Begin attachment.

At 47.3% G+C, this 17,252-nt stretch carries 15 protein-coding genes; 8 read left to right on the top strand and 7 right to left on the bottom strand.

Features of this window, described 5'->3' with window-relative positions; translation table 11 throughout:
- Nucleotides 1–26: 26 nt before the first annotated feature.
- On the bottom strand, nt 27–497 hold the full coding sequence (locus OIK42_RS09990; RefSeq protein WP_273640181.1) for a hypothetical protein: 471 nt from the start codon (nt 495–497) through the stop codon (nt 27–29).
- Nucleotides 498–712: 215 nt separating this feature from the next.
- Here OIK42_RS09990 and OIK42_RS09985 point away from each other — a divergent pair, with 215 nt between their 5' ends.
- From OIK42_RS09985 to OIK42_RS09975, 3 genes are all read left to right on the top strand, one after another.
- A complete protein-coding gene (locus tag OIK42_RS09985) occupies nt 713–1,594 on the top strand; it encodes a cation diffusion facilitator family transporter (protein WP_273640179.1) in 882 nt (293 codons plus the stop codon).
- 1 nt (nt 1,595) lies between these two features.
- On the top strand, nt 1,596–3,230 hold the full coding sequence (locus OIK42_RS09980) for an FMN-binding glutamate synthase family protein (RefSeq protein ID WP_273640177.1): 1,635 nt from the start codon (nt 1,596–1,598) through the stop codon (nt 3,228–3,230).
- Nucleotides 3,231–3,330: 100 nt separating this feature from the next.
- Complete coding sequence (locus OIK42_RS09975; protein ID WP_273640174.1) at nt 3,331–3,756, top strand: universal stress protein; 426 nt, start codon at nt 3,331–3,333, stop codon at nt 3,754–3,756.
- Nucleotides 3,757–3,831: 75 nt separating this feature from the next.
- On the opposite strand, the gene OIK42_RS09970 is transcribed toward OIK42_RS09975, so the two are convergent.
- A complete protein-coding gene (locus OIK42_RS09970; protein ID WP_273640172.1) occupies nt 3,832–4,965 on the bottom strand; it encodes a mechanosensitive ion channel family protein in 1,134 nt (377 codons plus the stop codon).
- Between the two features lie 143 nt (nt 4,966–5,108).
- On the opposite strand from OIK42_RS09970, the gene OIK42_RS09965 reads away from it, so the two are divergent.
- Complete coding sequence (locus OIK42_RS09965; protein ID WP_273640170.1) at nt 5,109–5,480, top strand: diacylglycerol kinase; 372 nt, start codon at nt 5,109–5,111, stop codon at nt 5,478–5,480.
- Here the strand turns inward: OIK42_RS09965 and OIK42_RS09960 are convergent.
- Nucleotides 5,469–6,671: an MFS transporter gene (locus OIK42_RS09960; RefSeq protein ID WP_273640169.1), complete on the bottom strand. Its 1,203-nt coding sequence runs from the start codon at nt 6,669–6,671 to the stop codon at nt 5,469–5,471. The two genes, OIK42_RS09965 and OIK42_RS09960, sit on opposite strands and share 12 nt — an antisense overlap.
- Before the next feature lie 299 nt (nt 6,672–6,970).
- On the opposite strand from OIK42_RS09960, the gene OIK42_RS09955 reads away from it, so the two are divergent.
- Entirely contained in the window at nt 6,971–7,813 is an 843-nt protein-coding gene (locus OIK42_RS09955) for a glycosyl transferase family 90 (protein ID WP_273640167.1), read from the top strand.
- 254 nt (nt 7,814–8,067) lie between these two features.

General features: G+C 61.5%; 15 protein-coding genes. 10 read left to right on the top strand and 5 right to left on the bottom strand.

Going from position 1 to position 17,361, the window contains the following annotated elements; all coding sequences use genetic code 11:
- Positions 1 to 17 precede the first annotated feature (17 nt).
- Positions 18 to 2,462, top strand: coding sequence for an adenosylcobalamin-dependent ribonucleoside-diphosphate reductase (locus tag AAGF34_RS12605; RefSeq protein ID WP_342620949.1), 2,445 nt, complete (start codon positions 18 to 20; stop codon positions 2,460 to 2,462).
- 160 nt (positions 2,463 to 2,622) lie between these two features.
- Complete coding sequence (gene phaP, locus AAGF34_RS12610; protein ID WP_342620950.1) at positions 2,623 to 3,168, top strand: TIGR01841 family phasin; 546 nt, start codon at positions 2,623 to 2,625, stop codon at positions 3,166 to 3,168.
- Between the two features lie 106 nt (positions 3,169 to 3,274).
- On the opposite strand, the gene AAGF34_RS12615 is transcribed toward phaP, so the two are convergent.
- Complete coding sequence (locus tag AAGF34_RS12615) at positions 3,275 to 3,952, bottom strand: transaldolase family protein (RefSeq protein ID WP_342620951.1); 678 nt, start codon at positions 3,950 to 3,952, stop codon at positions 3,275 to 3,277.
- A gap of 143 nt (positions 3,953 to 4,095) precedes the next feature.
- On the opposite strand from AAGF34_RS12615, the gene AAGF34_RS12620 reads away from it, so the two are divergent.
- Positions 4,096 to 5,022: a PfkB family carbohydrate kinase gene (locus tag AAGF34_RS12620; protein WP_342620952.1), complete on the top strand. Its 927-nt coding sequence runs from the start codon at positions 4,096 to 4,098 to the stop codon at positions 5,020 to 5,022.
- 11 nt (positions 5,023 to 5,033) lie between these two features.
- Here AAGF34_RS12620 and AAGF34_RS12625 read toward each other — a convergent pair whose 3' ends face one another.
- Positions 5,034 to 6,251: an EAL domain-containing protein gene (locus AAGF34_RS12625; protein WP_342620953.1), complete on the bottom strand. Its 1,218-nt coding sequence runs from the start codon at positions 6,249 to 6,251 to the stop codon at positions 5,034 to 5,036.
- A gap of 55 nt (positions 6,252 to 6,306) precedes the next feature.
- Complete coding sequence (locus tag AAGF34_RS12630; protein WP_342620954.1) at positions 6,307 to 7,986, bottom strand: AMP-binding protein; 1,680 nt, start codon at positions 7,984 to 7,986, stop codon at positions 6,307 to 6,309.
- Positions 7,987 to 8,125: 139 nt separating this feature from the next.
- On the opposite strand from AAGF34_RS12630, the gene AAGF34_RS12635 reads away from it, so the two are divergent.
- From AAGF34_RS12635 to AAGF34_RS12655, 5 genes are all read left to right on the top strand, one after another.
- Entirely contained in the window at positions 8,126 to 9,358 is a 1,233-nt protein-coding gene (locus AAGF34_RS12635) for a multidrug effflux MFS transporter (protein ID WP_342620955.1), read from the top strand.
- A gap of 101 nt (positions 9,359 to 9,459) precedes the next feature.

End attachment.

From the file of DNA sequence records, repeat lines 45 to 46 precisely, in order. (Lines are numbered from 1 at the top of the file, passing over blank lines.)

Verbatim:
- Entirely contained in the window at positions 8,126 to 9,358 is a 1,233-nt protein-coding gene (locus AAGF34_RS12635) for a multidrug effflux MFS transporter (protein ID WP_342620955.1), read from the top strand.
- A gap of 101 nt (positions 9,359 to 9,459) precedes the next feature.